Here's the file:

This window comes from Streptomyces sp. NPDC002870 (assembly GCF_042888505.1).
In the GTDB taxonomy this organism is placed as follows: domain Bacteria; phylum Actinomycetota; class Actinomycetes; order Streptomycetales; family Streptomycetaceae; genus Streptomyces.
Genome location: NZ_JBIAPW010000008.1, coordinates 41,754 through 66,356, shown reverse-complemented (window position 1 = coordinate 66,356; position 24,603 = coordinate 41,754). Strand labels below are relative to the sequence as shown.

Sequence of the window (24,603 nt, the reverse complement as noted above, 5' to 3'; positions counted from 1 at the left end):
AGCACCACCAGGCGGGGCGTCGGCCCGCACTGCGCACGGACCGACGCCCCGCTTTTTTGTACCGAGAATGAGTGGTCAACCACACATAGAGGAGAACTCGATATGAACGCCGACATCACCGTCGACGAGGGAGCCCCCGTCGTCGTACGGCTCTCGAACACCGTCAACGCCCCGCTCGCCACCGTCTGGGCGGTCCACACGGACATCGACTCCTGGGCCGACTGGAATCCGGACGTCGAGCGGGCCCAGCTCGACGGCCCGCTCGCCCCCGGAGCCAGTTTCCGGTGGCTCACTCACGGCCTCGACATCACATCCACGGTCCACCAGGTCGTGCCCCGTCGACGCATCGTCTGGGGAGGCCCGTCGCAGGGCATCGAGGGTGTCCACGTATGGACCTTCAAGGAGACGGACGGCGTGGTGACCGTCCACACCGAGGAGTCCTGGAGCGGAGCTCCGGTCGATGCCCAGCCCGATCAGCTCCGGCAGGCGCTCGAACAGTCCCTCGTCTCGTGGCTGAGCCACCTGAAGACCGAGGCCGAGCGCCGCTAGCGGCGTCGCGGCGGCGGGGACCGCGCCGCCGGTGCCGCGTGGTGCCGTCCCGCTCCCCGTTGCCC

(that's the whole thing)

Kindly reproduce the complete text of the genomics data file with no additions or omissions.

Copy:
This window comes from Streptomyces sp. NPDC002870 (assembly GCF_042888505.1).
In the GTDB taxonomy this organism is placed as follows: domain Bacteria; phylum Actinomycetota; class Actinomycetes; order Streptomycetales; family Streptomycetaceae; genus Streptomyces.
Genome location: NZ_JBIAPW010000008.1, coordinates 41,754 through 66,356, shown reverse-complemented (window position 1 = coordinate 66,356; position 24,603 = coordinate 41,754). Strand labels below are relative to the sequence as shown.

Sequence of the window (24,603 nt, the reverse complement as noted above, 5' to 3'; positions counted from 1 at the left end):
AGCACCACCAGGCGGGGCGTCGGCCCGCACTGCGCACGGACCGACGCCCCGCTTTTTTGTACCGAGAATGAGTGGTCAACCACACATAGAGGAGAACTCGATATGAACGCCGACATCACCGTCGACGAGGGAGCCCCCGTCGTCGTACGGCTCTCGAACACCGTCAACGCCCCGCTCGCCACCGTCTGGGCGGTCCACACGGACATCGACTCCTGGGCCGACTGGAATCCGGACGTCGAGCGGGCCCAGCTCGACGGCCCGCTCGCCCCCGGAGCCAGTTTCCGGTGGCTCACTCACGGCCTCGACATCACATCCACGGTCCACCAGGTCGTGCCCCGTCGACGCATCGTCTGGGGAGGCCCGTCGCAGGGCATCGAGGGTGTCCACGTATGGACCTTCAAGGAGACGGACGGCGTGGTGACCGTCCACACCGAGGAGTCCTGGAGCGGAGCTCCGGTCGATGCCCAGCCCGATCAGCTCCGGCAGGCGCTCGAACAGTCCCTCGTCTCGTGGCTGAGCCACCTGAAGACCGAGGCCGAGCGCCGCTAGCGGCGTCGCGGCGGCGGGGACCGCGCCGCCGGTGCCGCGTGGTGCCGTCCCGCTCCCCGTTGCCC